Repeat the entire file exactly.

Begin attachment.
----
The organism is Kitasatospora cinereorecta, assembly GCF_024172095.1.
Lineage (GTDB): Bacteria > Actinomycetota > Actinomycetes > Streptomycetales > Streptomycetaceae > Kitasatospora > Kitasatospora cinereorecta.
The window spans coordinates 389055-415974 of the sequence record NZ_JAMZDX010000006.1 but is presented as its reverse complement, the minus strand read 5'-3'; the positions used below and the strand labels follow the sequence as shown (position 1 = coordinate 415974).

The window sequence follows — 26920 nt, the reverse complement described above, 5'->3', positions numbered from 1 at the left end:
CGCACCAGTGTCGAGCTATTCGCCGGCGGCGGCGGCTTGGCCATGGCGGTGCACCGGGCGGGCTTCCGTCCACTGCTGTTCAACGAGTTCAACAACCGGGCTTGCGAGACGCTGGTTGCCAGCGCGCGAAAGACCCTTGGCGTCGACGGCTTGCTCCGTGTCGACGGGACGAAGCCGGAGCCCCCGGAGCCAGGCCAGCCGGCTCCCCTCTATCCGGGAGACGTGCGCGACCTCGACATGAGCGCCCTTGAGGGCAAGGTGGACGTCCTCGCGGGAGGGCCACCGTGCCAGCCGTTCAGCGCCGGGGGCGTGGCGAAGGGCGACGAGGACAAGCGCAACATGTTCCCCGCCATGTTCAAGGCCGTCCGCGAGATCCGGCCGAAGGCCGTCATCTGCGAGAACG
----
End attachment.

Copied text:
The organism is Kitasatospora cinereorecta, assembly GCF_024172095.1.
Lineage (GTDB): Bacteria > Actinomycetota > Actinomycetes > Streptomycetales > Streptomycetaceae > Kitasatospora > Kitasatospora cinereorecta.
The window spans coordinates 389055-415974 of the sequence record NZ_JAMZDX010000006.1 but is presented as its reverse complement, the minus strand read 5'-3'; the positions used below and the strand labels follow the sequence as shown (position 1 = coordinate 415974).

The window sequence follows — 26920 nt, the reverse complement described above, 5'->3', positions numbered from 1 at the left end:
CGCACCAGTGTCGAGCTATTCGCCGGCGGCGGCGGCTTGGCCATGGCGGTGCACCGGGCGGGCTTCCGTCCACTGCTGTTCAACGAGTTCAACAACCGGGCTTGCGAGACGCTGGTTGCCAGCGCGCGAAAGACCCTTGGCGTCGACGGCTTGCTCCGTGTCGACGGGACGAAGCCGGAGCCCCCGGAGCCAGGCCAGCCGGCTCCCCTCTATCCGGGAGACGTGCGCGACCTCGACATGAGCGCCCTTGAGGGCAAGGTGGACGTCCTCGCGGGAGGGCCACCGTGCCAGCCGTTCAGCGCCGGGGGCGTGGCGAAGGGCGACGAGGACAAGCGCAACATGTTCCCCGCCATGTTCAAGGCCGTCCGCGAGATCCGGCCGAAGGCCGTCATCTGCGAGAACG